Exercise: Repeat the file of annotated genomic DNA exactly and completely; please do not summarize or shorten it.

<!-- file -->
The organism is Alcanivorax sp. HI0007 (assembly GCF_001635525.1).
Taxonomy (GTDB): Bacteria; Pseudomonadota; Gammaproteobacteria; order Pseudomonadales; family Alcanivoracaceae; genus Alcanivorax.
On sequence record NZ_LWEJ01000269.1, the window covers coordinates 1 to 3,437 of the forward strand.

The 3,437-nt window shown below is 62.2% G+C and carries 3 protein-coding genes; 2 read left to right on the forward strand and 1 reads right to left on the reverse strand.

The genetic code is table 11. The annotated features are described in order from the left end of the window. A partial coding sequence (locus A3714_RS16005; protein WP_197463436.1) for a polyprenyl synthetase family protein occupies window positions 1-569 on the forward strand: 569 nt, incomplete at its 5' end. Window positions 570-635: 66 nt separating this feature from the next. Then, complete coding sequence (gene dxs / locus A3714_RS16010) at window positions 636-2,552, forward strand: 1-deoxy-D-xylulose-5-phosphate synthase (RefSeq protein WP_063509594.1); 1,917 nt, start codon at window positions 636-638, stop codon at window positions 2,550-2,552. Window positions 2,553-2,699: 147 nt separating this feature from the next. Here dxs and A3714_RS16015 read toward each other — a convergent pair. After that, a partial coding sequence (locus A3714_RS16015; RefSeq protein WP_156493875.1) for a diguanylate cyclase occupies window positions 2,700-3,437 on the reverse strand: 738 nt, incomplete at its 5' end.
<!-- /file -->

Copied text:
The organism is Alcanivorax sp. HI0007 (assembly GCF_001635525.1).
Taxonomy (GTDB): Bacteria; Pseudomonadota; Gammaproteobacteria; order Pseudomonadales; family Alcanivoracaceae; genus Alcanivorax.
On sequence record NZ_LWEJ01000269.1, the window covers coordinates 1 to 3,437 of the forward strand.

The 3,437-nt window shown below is 62.2% G+C and carries 3 protein-coding genes; 2 read left to right on the forward strand and 1 reads right to left on the reverse strand.

The genetic code is table 11. The annotated features are described in order from the left end of the window. A partial coding sequence (locus A3714_RS16005; protein WP_197463436.1) for a polyprenyl synthetase family protein occupies window positions 1-569 on the forward strand: 569 nt, incomplete at its 5' end. Window positions 570-635: 66 nt separating this feature from the next. Then, complete coding sequence (gene dxs / locus A3714_RS16010) at window positions 636-2,552, forward strand: 1-deoxy-D-xylulose-5-phosphate synthase (RefSeq protein WP_063509594.1); 1,917 nt, start codon at window positions 636-638, stop codon at window positions 2,550-2,552. Window positions 2,553-2,699: 147 nt separating this feature from the next. Here dxs and A3714_RS16015 read toward each other — a convergent pair. After that, a partial coding sequence (locus A3714_RS16015; RefSeq protein WP_156493875.1) for a diguanylate cyclase occupies window positions 2,700-3,437 on the reverse strand: 738 nt, incomplete at its 5' end.